Julia Child’s Recipe for Salade Niçoise

Julia Child's Recipe for Salade Niçoise

The term Niçoise in culinary preparations indicates a style of cooking characteristic of the region of France surrounding the city of Nice. Born in the village of Villeneuve-Loubet, the king of chefs and chef of kings Auguste Escoffier was a Niçois. He was also a very successful entrepreneur who just happened to have his hand in the canned food business. Being a clever fellow, he invented the Salade Niçoise to market his own products, and therein lies the reason a traditional Salade Niçoise always calls for canned tuna. In The Way to Cook, Julia explains that “being a great fan of potatoes, beans, eggs, and tomatoes in a salad, I naturally opt for the Escoffier ingredients; I am a great fan of his too, and he was a Niçois, after all.”

Since Escoffier’s day, there have been nearly as many variations of this dish as there are cooks in Provence. This is Julia’s…

Julia Child’s Recipe for Salade Niçoise 

Recipe Type: Main
Author: Julia Child
Serves: 6 to 8
Excerpted from The Way to Cook by Julia Child. Copyright © 1989 by Julia Child. Reprinted with permission from the publisher Alfred A. Knopf, a division of Random House, Inc. as part of the JC100 Celebration.
  • 1 large head of Boston lettuce, washed and dried
  • 2 to 3 Tbs virgin olive oil
  • Salt and freshly ground pepper
  • 1 1/2 pounds fresh green beans, trimmed, blanched, refreshed in cold water, and dried
  • 2/3 to 1 cup salad dressing*
  • 3 or 4 fine ripe red tomatoes, peeled if you wish, and cored, quartered, and seasoned before serving
  • 8 to 10 ounces oil-packed tuna, drained and flaked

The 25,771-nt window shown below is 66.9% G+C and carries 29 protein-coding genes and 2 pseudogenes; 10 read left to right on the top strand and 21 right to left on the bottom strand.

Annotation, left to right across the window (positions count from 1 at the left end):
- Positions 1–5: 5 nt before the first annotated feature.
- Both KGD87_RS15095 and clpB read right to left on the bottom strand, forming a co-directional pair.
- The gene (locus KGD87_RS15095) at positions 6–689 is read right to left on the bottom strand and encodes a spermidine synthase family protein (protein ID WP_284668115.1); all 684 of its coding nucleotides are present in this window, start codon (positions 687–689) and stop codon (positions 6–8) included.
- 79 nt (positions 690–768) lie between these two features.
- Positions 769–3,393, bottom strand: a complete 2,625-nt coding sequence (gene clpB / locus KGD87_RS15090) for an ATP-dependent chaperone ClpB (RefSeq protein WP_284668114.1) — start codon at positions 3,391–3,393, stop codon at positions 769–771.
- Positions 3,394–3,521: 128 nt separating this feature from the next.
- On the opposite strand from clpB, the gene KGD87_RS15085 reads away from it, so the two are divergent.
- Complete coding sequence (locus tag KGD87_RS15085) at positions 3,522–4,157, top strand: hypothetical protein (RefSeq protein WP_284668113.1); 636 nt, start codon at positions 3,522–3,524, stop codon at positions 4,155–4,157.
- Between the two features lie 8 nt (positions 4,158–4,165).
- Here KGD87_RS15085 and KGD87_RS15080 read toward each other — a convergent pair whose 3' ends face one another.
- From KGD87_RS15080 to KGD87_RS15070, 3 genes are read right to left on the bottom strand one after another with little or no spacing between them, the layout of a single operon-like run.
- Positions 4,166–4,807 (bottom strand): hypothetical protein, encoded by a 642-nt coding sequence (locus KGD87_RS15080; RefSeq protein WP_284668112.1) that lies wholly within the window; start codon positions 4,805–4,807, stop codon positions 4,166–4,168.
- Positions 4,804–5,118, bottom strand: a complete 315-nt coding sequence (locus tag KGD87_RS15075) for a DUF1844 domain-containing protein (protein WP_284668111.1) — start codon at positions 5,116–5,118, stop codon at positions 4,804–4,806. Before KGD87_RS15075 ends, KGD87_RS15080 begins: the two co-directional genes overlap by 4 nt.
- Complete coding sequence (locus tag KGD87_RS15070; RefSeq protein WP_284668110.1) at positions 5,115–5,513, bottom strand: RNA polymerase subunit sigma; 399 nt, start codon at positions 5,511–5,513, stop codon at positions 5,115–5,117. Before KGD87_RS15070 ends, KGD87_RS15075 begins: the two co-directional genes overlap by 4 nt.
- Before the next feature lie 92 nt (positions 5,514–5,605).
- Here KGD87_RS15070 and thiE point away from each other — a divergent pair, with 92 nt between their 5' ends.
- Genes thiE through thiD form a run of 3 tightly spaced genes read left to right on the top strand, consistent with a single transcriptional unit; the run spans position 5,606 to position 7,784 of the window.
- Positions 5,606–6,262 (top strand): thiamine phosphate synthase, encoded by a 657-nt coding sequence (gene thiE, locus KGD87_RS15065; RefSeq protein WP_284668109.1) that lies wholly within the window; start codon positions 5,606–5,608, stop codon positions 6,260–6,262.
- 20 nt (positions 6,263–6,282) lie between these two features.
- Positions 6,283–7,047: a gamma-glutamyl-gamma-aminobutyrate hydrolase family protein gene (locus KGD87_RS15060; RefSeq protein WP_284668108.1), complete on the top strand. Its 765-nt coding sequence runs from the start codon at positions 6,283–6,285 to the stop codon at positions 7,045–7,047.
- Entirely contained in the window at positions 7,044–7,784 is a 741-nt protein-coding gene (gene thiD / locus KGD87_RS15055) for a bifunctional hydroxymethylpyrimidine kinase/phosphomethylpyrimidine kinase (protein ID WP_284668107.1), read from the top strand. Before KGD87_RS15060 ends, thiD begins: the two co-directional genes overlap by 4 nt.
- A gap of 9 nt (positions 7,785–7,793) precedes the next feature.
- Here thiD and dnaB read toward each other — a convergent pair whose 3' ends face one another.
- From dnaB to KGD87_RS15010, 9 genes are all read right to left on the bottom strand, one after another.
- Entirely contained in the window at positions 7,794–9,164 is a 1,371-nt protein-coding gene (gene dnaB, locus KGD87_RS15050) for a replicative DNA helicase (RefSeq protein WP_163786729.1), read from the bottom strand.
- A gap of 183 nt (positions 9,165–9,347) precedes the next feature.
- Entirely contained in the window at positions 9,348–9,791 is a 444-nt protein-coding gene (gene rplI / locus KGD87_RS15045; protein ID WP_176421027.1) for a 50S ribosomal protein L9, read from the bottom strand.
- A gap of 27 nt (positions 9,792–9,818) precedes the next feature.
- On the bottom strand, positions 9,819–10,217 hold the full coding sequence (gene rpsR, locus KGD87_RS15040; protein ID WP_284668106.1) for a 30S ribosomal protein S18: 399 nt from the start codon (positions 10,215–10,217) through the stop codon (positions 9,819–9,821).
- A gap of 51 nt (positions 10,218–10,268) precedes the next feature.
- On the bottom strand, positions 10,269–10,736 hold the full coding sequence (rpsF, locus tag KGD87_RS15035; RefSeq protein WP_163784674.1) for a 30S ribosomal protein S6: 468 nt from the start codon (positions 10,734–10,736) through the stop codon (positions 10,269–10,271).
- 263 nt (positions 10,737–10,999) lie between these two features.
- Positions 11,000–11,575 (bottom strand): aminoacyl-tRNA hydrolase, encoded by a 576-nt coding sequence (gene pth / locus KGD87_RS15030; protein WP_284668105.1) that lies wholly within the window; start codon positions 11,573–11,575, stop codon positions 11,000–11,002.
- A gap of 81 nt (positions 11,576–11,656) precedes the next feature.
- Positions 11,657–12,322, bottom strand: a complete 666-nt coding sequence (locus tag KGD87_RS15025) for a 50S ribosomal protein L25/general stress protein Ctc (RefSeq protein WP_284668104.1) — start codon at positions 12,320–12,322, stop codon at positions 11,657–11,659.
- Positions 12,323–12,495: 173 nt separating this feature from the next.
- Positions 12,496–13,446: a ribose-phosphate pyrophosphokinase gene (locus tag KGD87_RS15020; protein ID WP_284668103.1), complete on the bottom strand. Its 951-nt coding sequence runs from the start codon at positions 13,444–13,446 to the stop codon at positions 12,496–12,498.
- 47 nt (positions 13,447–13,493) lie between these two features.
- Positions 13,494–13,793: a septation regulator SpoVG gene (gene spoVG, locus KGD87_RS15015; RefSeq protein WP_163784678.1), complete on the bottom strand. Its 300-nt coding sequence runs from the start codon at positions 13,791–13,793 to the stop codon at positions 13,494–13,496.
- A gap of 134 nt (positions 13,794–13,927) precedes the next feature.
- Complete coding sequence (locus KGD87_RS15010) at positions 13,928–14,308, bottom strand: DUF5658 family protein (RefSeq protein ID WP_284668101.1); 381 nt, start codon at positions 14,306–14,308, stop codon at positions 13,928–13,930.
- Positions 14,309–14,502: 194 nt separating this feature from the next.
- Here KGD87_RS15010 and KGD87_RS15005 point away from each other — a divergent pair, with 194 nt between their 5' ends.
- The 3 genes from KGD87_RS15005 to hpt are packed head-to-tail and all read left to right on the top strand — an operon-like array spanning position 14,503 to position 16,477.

• 1 quart French Potato Salad**
  • 8 hard-boiled eggs, halved lengthwise
  • 1 can flat anchovy fillets packed in oil, opened and drained just before serving
  • 1/2 cup black Niçoise-type olives
  • 3 or 4 Tbs capers
  • 1/4 cup minced fresh parsley
  1. Shortly before serving, line a handsome, large and wide salad bowl, or a roomy platter with lettuce leaves, drizzle a little olive oil on them, and dust with a sprinkling of salt. Toss the beans in a mixing bowl with a little of the dressing, and correct seasoning. Drizzle a spoonful or two of the dressing over the tomatoes. Season the tuna lightly with a spoonful or two of the dressing. Place the potatoes in the centre of the bowl or platter; mound beans at strategic intervals, interspersing them with tomatoes and mounds of tuna. Ring the salad with the eggs, and curl an anchovy on top of each. Spoon a little more vinaigrette over all; scatter on olives, capers and parsley. Serve as soon as possible.
  2. *In the original recipe, Julia directs the reader to her recipe for Oil and Lemon Dressing (or its garlic variation). You can use any simple vinaigrette with a ratio of 3 parts olive oil to 1 part lemon juice or white wine vinegar.
  3. **To make French Potato Salad, combine 1 1/2 pounds warm, sliced, cooked potatoes in a bowl with 2 Tbs finely minced shallots or scallions, a sprinkle of salt and pepper, 1/4 cup chicken stock or potato-cooking water, 1 1/2 Tbs wine vinegar, and 2 to 3 Tbs chopped fresh parsley. Let steep 10 minutes or so, tossing gently several times. Then correct seasoning, and toss with 2 to 3 Tbs light olive oil if you like.

“A bountiful arrangement in bowl or platter is so handsome to behold that I think it a cruel shame to toss everything together into a big mess. A careful presentation means more work, but it’s easily manageable when you ready each of the numerous ingredients separately, which you can do well ahead. Season each just before assembling and serving, and you will have the perfect Salade Niçoise.”

“It’s so beautifully arranged on the plate – you  know someone’s fingers have been all over it.”

~ Julia Child

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22 thoughts on “Julia Child’s Recipe for Salade Niçoise

  1. Mary McCoy says:

    A ‘handsome dish’ for this salad? I hope I have one because this recipe sounds wonderful & Laura’s description & photos really encourage me to want to make it & taste it!

  2. Giz says:

    Wow – what a work of art this is. This was such a delicious salad – actually one of my favourite. Once I started eating it, I couldn’t stop

    • Laura Leigh Goyer says:

      Thanks Elizabeth! I’m sorry I haven’t been by in awhile to see what you’ve been up to with the weekly photo challenges, but the JC100 project has been keeping me very busy. I hope to find some time for a visit his weekend! Hope all is well with you!

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